6. Routing stream output to a debug window

Rather than routing output to a file, as the fstream class does, we will design a class that sends it to a window on the desktop. The window logs up to 16,000 characters, and long text can be retrieved using the scroll bars. Since we will only change the buffering, and not the formatting, the same formatting commands that work for all streams will continue to work. Here is how you use it.

Declare an object of type DebugStream.

     DebugStream cdebug;

To send messages to the debug stream, use the regular stream calls:

     cdebug << "Message: " << setw(5) << n << endl;

You should use << endl, not << "\n", at the end of each line to get the buffer flushed immediately. Otherwise the text stays buffered until the buffer overflows or the stream is flushed or closed.

Of course, by declaring more than one instance of class DebugStream , you can have more than one debug stream window at the same time. You can attach a debug stream to a file


and all debug output is sent both to the window and the file with the given name.

This module builds upon two existing facilities, C++ streams and the Windows EDIT class. The point is not to come up with the most efficient implementation but to show how far one can get while being as lazy as possible.

The DebugStream class is derived from ostream and hence gives the user the same << facilities of regular streams, including manipulators such as setw, endl, and, yes, setformat . It constructs a buffer of type DebugStreamBuffer whose address is passed to the ostream constructor.

      class DebugStream : public ostream
DebugStream() : ostream(new DebugStreamBuffer()), ios(0) {}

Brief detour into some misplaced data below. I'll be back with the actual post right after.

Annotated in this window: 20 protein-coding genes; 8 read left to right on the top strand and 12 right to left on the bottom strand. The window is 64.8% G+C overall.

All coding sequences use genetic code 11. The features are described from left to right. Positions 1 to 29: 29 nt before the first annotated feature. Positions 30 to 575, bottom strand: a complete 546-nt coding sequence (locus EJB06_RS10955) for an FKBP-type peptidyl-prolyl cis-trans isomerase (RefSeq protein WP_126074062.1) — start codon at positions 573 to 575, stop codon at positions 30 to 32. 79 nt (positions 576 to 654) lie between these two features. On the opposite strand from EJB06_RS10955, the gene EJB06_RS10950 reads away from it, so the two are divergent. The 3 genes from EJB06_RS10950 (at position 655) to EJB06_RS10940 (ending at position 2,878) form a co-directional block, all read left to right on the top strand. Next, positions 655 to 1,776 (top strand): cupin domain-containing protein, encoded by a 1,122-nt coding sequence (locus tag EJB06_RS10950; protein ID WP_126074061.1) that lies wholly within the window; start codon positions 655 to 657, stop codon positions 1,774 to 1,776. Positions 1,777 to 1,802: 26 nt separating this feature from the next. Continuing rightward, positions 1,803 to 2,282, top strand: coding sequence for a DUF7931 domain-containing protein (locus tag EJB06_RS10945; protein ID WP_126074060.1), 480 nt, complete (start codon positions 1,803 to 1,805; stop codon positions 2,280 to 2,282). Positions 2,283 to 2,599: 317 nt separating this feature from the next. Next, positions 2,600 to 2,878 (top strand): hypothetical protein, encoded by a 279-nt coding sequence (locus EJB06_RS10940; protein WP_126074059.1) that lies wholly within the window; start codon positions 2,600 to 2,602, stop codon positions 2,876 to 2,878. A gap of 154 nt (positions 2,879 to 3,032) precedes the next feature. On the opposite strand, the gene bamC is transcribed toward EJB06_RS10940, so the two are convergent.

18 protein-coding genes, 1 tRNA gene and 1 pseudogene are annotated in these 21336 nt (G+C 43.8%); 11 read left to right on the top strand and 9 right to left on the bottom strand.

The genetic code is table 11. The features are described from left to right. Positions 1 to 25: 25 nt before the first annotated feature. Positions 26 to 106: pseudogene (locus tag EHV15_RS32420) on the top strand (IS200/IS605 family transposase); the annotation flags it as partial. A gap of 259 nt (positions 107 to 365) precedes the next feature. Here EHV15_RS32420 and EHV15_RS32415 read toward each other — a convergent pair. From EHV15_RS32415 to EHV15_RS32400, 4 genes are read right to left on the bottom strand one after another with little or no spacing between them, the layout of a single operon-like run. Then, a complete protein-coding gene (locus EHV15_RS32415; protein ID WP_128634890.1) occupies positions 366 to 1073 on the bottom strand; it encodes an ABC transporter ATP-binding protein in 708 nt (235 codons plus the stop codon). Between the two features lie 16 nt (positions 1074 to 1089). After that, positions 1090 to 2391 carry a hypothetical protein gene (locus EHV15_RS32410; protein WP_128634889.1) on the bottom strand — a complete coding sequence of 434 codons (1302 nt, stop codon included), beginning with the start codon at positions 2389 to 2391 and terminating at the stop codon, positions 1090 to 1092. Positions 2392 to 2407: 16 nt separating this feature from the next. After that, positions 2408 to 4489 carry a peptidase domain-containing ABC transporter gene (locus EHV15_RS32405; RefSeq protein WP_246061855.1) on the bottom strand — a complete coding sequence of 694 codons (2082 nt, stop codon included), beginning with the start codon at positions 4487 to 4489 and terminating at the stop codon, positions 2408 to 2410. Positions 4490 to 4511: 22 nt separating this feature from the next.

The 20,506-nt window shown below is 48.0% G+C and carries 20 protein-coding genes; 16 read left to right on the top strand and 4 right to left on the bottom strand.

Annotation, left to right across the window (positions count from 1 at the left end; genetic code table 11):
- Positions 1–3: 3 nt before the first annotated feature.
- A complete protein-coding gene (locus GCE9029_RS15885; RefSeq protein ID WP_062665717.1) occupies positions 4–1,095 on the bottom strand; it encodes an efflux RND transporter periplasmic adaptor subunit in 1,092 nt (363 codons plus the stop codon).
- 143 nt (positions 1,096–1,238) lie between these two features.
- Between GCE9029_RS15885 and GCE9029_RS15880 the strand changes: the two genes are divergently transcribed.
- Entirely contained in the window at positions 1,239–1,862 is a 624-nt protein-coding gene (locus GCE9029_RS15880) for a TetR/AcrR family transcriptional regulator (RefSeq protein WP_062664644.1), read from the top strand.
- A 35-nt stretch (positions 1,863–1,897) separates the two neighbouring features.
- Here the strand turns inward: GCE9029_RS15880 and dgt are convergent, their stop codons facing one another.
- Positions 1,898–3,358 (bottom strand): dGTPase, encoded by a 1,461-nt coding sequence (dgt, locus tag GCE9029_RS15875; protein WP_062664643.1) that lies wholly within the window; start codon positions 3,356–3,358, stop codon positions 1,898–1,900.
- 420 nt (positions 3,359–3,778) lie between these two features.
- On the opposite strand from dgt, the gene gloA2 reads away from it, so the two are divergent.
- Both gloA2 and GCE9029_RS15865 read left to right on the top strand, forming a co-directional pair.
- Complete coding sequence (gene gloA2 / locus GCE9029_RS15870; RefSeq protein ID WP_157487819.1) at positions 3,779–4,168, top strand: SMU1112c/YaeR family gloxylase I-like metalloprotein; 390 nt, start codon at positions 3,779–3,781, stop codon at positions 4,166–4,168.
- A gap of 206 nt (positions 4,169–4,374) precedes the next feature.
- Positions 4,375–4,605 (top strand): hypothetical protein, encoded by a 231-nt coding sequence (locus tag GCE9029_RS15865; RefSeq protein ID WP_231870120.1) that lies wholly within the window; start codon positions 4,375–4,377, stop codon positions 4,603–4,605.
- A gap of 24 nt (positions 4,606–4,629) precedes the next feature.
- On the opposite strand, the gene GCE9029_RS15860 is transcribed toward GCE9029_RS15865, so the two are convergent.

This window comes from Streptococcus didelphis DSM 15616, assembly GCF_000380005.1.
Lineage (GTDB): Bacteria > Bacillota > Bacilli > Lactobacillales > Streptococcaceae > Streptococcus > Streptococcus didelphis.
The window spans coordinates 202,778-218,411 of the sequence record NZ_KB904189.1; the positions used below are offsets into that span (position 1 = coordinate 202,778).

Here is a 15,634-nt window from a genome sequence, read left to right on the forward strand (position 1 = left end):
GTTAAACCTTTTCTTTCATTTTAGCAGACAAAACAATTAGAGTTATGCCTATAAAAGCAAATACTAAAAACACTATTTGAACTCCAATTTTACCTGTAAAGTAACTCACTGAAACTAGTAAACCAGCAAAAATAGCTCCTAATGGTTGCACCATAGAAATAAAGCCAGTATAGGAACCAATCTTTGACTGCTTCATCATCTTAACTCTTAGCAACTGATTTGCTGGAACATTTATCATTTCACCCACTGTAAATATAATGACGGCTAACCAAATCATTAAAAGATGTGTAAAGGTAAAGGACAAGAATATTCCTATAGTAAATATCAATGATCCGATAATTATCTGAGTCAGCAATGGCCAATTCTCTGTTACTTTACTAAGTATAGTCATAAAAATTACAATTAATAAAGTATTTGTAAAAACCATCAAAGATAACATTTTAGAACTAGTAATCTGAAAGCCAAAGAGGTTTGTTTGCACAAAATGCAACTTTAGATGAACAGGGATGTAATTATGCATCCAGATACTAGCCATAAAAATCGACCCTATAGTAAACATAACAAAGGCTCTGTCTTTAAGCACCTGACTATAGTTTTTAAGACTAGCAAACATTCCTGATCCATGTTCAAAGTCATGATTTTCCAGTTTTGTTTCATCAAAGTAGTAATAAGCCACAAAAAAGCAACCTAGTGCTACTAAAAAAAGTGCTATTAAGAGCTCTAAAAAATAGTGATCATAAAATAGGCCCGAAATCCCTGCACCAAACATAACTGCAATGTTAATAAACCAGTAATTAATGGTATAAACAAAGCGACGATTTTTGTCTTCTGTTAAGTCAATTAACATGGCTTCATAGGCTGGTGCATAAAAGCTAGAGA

~DebugStream() { delete rdbuf(); }
void open(const char fname[] = 0) { _buf.open(fname); }
void close() { _buf.close(); }

The DebugStreamBuffer class is derived from filebuf to achieve file logging for free. It turns out that only the virtual sync() function needs to be overloaded to copy the buffered text before it is sent to the file. (Alternatively, if no file logging was desired, one could turn off buffering and override the virtual overflow() function.)

      class DebugStreamBuffer : public filebuf
DebugStreamBuffer() { filebuf::open("NUL", ios::out); }
void open(const char fname[]);
void close() { _win.close(); filebuf::close();}
virtual int sync();
DebugStreamWindow _win;
      void DebugStreamBuffer::open(const char fname[])
{ close();
filebuf::open(fname ? fname : "NUL",
ios::out | ios::app | ios::trunc);
      int DebugStreamBuffer::sync()
{ int count = out_waiting();
_win.append(pbase(), count);
return filebuf::sync();

All code relating to streams is complete. What remains is to bring up a text window on the screen, and to provide the mechanics of stuffing text into it. To avoid reinventing the wheel, we use a window with an EDIT child window to display the text.

      class DebugStreamWindow
DebugStreamWindow() : _win(0), _edit(0) {}
         void open(const char fname[] = 0);
void close() { DestroyWindow( m_win ); }
void append(const char text[], int count);
         ~DebugStreamWindow() { close(); }
enum { BUFSIZE = 16000 };
         int removeFirst();
int getLength();
         static long FAR PASCAL _export winProc
(HWND hwnd, UINT message, UINT wParam, LONG lParam);
         HWND _win;
HWND _edit;

To open the window, we go through the usual RegisterClass/ CreateWindow sequence. The only nonstandard aspect is the way in which we obtain the instance handle of the current application. The window procedure of the DEBUGWIN window class creates the EDIT child window and handles WM_SIZE. Note the usual trick of storing the this pointer of the associated C++ object in the `extra' bytes.

      void DebugStreamWindow::open(const char fname[])
/* PURPOSE: Open a window for output logging
RECEIVES: fname - the file name (for the window title)
{ if (_win) close();
char* title = new char[(fname ? strlen(fname) : 0) + 20];
if (title)
{ strcpy(title, "DebugStream");
if (fname)
{ strcat(title, " - (");
strcat(title, fname);